The view that Mr. Hoffman’s death was cliche, big time Hollywood actor who overdosed, tosses aside the true cause & effect of substance abuse in our society.  Do you honestly think that addicts wouldn’t rather be sober?  Do you really believe that they care more about their drug of choice than their own families & loved ones?  For those of us who have experienced life-altering pain or circumstances, we find ourselves searching for a way to not think about what we had lived through, while drugs & alcohol are not an answer, our options are limited and unfortunately many of us would rather struggle inwardly than outwardly in public.

I did not know Mr. Hoffman, but I do know many Veterans who have witnessed trauma’s that most of us could not fathom.  This tragedy could serve as a wake-up call to many of us that getting to the root cause of substance abuse, and offering safe alternatives, could help save so many lives, not just those of Hollywood actors.  I do not know what led Mr. Hoffman to use drugs, but I know what led many of our Nation’s bravest down a similar path, distinguishing between the two does not help anyone.

17
Jan
2014

A recent article published by the Huffington Post touched a nerve with several members of our Staff, and knowing that many of our users are Veterans themselves, presumably them as well.  The author, William McNulty, a Co-Founder of an excellent organization called Team Rubicon, really struck a chord with his words.  Maybe it was not the words, but the feelings conveyed through those words that jumped off my screen and into my soul.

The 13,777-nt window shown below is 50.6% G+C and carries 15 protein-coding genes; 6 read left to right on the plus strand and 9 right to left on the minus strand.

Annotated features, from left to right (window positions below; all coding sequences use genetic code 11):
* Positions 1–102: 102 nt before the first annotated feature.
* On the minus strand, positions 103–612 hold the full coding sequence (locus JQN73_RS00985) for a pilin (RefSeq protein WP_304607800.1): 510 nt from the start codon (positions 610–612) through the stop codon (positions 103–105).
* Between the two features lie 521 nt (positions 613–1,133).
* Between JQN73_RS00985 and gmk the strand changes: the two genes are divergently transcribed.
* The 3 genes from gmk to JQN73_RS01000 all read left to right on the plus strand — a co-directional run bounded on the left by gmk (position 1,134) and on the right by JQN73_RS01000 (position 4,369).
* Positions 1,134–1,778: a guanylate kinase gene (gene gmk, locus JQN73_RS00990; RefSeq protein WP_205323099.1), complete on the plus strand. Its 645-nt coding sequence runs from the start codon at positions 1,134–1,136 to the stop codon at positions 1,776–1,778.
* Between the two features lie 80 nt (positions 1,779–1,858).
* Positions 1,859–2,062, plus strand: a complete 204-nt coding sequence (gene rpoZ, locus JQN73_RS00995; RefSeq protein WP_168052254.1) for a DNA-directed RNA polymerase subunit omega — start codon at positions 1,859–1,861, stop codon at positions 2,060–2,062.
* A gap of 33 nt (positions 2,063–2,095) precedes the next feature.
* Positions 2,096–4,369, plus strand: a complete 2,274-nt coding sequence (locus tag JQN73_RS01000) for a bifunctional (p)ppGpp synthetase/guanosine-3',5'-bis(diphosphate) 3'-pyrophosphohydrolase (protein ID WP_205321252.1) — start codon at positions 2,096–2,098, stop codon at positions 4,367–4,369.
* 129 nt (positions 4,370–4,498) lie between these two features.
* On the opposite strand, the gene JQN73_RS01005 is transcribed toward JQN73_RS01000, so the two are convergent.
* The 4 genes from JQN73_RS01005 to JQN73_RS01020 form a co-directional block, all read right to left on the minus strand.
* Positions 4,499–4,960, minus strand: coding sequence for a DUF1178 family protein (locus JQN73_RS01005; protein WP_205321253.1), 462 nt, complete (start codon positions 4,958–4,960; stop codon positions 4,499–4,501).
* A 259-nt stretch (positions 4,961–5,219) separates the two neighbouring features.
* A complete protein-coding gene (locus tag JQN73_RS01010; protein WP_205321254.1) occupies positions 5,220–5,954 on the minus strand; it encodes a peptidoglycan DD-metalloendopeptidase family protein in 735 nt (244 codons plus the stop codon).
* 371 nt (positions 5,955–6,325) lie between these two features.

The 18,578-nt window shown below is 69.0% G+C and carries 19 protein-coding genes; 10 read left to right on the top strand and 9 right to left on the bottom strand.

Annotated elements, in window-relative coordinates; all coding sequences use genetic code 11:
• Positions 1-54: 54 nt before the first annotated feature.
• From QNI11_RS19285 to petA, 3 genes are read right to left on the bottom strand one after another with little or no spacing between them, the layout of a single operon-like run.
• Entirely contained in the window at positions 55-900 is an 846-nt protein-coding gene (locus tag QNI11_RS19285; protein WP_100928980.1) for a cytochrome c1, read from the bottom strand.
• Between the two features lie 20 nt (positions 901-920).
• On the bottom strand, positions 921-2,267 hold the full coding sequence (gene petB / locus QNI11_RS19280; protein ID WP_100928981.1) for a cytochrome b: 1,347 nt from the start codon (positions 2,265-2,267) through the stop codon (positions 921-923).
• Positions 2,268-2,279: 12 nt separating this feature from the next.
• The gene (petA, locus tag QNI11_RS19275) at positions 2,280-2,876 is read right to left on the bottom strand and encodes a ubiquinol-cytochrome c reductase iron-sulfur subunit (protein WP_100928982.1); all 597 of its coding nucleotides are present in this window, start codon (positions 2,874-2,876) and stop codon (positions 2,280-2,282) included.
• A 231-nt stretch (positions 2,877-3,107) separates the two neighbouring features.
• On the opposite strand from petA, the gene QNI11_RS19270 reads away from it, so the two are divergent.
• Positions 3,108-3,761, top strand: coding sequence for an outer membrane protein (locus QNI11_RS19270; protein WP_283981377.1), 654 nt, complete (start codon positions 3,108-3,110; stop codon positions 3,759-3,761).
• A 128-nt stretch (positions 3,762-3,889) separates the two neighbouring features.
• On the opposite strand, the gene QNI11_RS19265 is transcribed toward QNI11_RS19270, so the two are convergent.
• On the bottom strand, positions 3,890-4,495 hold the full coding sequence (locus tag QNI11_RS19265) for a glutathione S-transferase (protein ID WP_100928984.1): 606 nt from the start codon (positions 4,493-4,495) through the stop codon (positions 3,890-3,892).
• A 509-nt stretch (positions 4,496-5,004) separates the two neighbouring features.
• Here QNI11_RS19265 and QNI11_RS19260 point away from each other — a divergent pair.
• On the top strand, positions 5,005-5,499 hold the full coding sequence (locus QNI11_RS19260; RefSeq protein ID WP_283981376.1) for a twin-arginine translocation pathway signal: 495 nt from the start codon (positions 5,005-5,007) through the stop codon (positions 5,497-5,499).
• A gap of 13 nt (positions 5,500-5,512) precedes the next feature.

PTSD is not new, as Mr. McNulty points out early on, but rather it has a name now.  Veterans are losing the shroud of shame they had coming home from War, they are realizing that there is nothing wrong with the way they feel, and that there are many out there just like them

But then we make an unexpected turn, we dive into the unknown.  Why are Veterans of our 2 most recent wars in Iraq & Afghanistan suffering worse than Veterans of Wars past?  Why is a Veteran taking their own life an average of every 65 minutes?  The clear marker, addressed by Mr. McNulty, is the unclear goals of both Wars, from their start up til today.  Our Veterans sacrificed so much to go serve in hostile areas, those who were fortunate enough to return alive did not leave the War ‘over there’, they brought it home with them.  In the days/weeks/months upon their return, understandably, they would replay in their minds the experiences they had.  During those replay’s, I think it would be only natural to start asking questions, and there is where the onset of depression & despair may start.

Mr. McNulty is not pinning the situation on a Politician or Political party, which many people are quick to do nowadays.  Admirably, the focus shifts to Civilian leadership, and their inability to clearly outline the goals of our 2 most recent Wars.  The percentage of Americans serving in the Military is at its lowest point since the 1920’s according to Mr. McNulty, so fewer of us have any idea what the others are going through.

Why?

Why are so many our cherished & deserving Veterans suffering, and feeling as if there is no answer?

Why did these Wars take as long as they have?

What is a Veteran returning to America supposed to do?